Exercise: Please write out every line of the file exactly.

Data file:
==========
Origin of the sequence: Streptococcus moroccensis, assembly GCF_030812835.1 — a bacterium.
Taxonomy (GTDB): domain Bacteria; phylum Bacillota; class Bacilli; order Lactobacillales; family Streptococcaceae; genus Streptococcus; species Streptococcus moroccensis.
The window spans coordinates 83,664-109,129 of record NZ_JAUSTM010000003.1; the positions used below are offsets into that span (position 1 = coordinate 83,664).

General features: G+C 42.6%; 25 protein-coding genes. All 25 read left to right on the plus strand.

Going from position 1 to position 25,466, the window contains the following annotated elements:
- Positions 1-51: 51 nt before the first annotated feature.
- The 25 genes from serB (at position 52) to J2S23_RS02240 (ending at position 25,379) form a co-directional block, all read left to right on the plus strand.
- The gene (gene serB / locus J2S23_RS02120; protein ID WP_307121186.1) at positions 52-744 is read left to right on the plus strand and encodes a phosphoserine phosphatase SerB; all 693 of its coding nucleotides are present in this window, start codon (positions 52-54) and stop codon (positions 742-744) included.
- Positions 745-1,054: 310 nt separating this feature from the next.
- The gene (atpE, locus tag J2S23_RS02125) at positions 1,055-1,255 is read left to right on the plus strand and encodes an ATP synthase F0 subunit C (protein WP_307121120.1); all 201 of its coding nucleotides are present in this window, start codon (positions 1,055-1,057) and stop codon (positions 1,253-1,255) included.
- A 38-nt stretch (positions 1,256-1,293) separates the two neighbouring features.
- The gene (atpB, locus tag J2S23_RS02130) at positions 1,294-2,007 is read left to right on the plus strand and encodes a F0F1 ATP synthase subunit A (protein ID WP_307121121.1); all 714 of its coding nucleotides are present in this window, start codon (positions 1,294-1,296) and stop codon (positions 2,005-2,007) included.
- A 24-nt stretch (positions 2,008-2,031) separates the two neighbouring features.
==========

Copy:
Origin of the sequence: Streptococcus moroccensis, assembly GCF_030812835.1 — a bacterium.
Taxonomy (GTDB): domain Bacteria; phylum Bacillota; class Bacilli; order Lactobacillales; family Streptococcaceae; genus Streptococcus; species Streptococcus moroccensis.
The window spans coordinates 83,664-109,129 of record NZ_JAUSTM010000003.1; the positions used below are offsets into that span (position 1 = coordinate 83,664).

General features: G+C 42.6%; 25 protein-coding genes. All 25 read left to right on the plus strand.

Going from position 1 to position 25,466, the window contains the following annotated elements:
- Positions 1-51: 51 nt before the first annotated feature.
- The 25 genes from serB (at position 52) to J2S23_RS02240 (ending at position 25,379) form a co-directional block, all read left to right on the plus strand.
- The gene (gene serB / locus J2S23_RS02120; protein ID WP_307121186.1) at positions 52-744 is read left to right on the plus strand and encodes a phosphoserine phosphatase SerB; all 693 of its coding nucleotides are present in this window, start codon (positions 52-54) and stop codon (positions 742-744) included.
- Positions 745-1,054: 310 nt separating this feature from the next.
- The gene (atpE, locus tag J2S23_RS02125) at positions 1,055-1,255 is read left to right on the plus strand and encodes an ATP synthase F0 subunit C (protein WP_307121120.1); all 201 of its coding nucleotides are present in this window, start codon (positions 1,055-1,057) and stop codon (positions 1,253-1,255) included.
- A 38-nt stretch (positions 1,256-1,293) separates the two neighbouring features.
- The gene (atpB, locus tag J2S23_RS02130) at positions 1,294-2,007 is read left to right on the plus strand and encodes a F0F1 ATP synthase subunit A (protein ID WP_307121121.1); all 714 of its coding nucleotides are present in this window, start codon (positions 1,294-1,296) and stop codon (positions 2,005-2,007) included.
- A 24-nt stretch (positions 2,008-2,031) separates the two neighbouring features.